The insured suffered serious brain injuries as a result of a car collision. Pursuant to two insurance policies, the insurer provided the insured with short term disability benefits under both policies, and for approximately two years, provided long term disability benefits.  Approximately two years after the insured’s injury, the insurer terminated the long term disability payments under both policies.  Plaintiff appealed the insurer’s decision under ERISA’s administrative appeals process, but the insurer never issued a final decision on appeal.

The insured brought a declaratory judgment action against the insurer and later sought to amend his complaint under Fed. R. Civ. P. 15(a) to include claims of bad faith.  In the insured’s Motion to Amend he alleged that the insurer acted in bad faith by withholding documents for long periods of time and for failing to obtain necessary medical records before the deadline for issuing a decision on the appeal expired.

The Court denied Plaintiff’s Motion to Amend finding that as alleged, the proposed amendment did not contain sufficient facts to support a finding of bad faith as a matter of law, and was therefore futile.  The Court held that the critical question in a bad faith case was whether there was a “fairly debatable” reason for denying coverage, or in a “delay case”, for delaying a coverage opinion.  Although the insured sufficiently plead that the insurer delayed in responding to his appeal, these allegations were insufficient to show bad faith.  The insured also had to plead that coverage under the policy was not “fairly debatable” and the insurer knew or recklessly disregarded this lack of a reasonable basis when it delayed its coverage decision.   The Court denied the insured’s Motion to Amend, holding that delay, without a corresponding duty to provide coverage, cannot provide a basis for bad faith.

Date of Decision: March 29, 2016

Joseph Puzzo v. Metropolitan Life Ins. Co., NO. 3:15-cv-3190, 2016 U.S. Dist. LEXIS 40766 (D.N.J. March, 29, 2016) (Wolfson, J.)

JULY 2014 BAD FAITH CASES: INSURER’S MOTION TO DISMISS HOSPITAL’S BAD FAITH BREACH OF CONTRACT CLAIM DENIED (New Jersey Federal Court)

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The plaintiff/counterclaim-defendant insurer brought claims against defendant/counterclaim-plaintiff hospital for failure to require patients to pay certain out-of-pocket expenses. The insurer originally brought a claim alleging that the hospital had violated ERISA by refusing to charge the expenses to patients. The hospital counterclaimed, alleging the insurer failed to reimburse the hospital for care given to its insureds.

In its counterclaim, the hospital alleges that, through an agent, the insurer entered into an oral agreement with the hospital in which the insurer waives its right to audit the hospital in exchange for a substantially discounted rate. The insurer alleges that it later discovered that the hospital was not charging patients co-insurance in accordance with a cost-sharing plan between them. After the hospital declined to charge these costs to patients, the insurer stopped paying for patient care.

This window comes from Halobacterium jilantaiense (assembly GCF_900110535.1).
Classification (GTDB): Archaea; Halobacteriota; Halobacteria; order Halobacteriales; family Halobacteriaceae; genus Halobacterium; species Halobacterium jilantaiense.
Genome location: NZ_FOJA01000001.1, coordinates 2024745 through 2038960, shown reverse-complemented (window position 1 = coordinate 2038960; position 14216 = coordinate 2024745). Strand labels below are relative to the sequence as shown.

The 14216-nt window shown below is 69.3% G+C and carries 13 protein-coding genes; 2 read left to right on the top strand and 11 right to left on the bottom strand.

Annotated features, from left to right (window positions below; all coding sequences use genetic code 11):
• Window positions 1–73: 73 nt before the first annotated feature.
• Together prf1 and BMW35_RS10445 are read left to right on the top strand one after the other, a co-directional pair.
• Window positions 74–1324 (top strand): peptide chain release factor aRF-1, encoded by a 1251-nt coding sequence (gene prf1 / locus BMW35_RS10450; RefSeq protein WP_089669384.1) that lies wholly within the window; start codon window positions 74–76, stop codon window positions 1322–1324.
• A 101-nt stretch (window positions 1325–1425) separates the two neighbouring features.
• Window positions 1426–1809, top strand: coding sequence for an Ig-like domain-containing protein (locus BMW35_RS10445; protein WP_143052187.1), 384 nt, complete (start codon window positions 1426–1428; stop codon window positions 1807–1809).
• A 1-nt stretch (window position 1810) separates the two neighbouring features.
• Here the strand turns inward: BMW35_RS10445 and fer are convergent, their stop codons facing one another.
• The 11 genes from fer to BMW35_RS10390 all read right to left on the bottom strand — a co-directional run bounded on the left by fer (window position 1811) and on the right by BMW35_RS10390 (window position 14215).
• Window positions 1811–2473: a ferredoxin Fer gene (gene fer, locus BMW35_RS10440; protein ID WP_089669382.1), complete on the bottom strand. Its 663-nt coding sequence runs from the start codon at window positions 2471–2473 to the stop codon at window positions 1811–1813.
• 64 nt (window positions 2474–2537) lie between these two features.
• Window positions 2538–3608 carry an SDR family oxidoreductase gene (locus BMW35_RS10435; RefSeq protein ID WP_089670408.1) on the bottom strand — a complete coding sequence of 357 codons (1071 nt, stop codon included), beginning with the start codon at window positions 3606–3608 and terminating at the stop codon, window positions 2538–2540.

The hospital, however, contends that it was never required to initiate a cost-sharing plan, but did so under pressure from the insurer. Further, the hospital states that the insurer withheld coverage pending an audit which was allowed by the hospital in contravention to its prior discount agreement. The insurer brought suit against the hospital, alleging fraud, unjust enrichment, and ERISA violations. The hospital countersued, claiming breach of contract, breach of the implied covenant of good faith and fair dealing, and common law fraud.

In considering the insurer’s motion to dismiss the hospital’s claim of breach of the implied covenant of good faith and fair dealing, Judge Martini found that the hospital’s complaint satisfies the pleading standards set forth in F.R.C.P. 8(a).

The court stated that, in New Jersey, “the implied covenant of good faith and fair dealing is inherent in every contract, and requires that neither party shall do anything which would have the effect of destroying or injuring the right of the other party to receive the full fruits of the contract . . . “

Further, a plaintiff must allege bad faith in order to prevail on a claim for breach of the covenant.

The court found that the hospital’s allegations regarding the oral agreement with the insurer’s agent, although unlikely, did state a valid claim for breach of the implied covenant if viewed in the light most favorable to the hospital. The court rejected the insurer’s arguments that the alleged oral agreement was a “re-pricing agreement” instead of a contract, and that the alleged contract was between the hospital and the agent, not the insurer.

The insurer also alleged that the hospital had failed to plead bad faith; however, the Court found that allegation that the insurer agreed to pay the claims after finishing the audit but failed to do so was a sufficient to survive a motion to dismiss.

The Court denied the insurer’s motion to dismiss the breach of contract and breach of the implied covenant. The Court did grant the motion with regard to the fraud claim, but gave the hospital leave to amend.

Date of Decision: June 11, 2014

Connecticut General Life Insurance Company v. Roseland Ambulatory Surgery Ctr., 2014 U.S. Dist. LEXIS 79189, No. 2:12-05941  (D.N.J. June 11, 2014) (Martini, J.)

APRIL 2013 BAD FAITH CASES: COURT DISMISSES VIOLATION OF THE DUTY OF GOOD FAITH AND FAIR DEALING SUIT AS PREEMPTED UNDER FEDERAL ERISA STATUTE (New Jersey Federal)

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In MHA, LLC, v. Aetna Health, Inc., a healthcare provider brought ERISA and state law claims against an insurance carrier to recover $39 million in damages after the carrier allegedly underpaid for services that plan beneficiaries had received at one of the healthcare provider’s facilities. Originally, the dispute arose because the carrier continued to pay the healthcare provider at the rates governed by a contract, which the carrier had entered into with an entity later purchased by the healthcare provider in this case. The healthcare provider essentially argued that the contract no longer governed the parties’ current relationship.

The court granted the carrier’s motion to dismiss all counts, including the state law bad faith claim that was preempted by ERISA.

Date of Decision: February 25, 2013

MHA, LLC v. Aetna Health, Inc., No. 12-2984, 2013 U.S. Dist. LEXIS 25743, U.S. District Court for the District of New Jersey (D.N.J. Feb. 25, 2013) (New Jersey Federal) (Chesler, J.)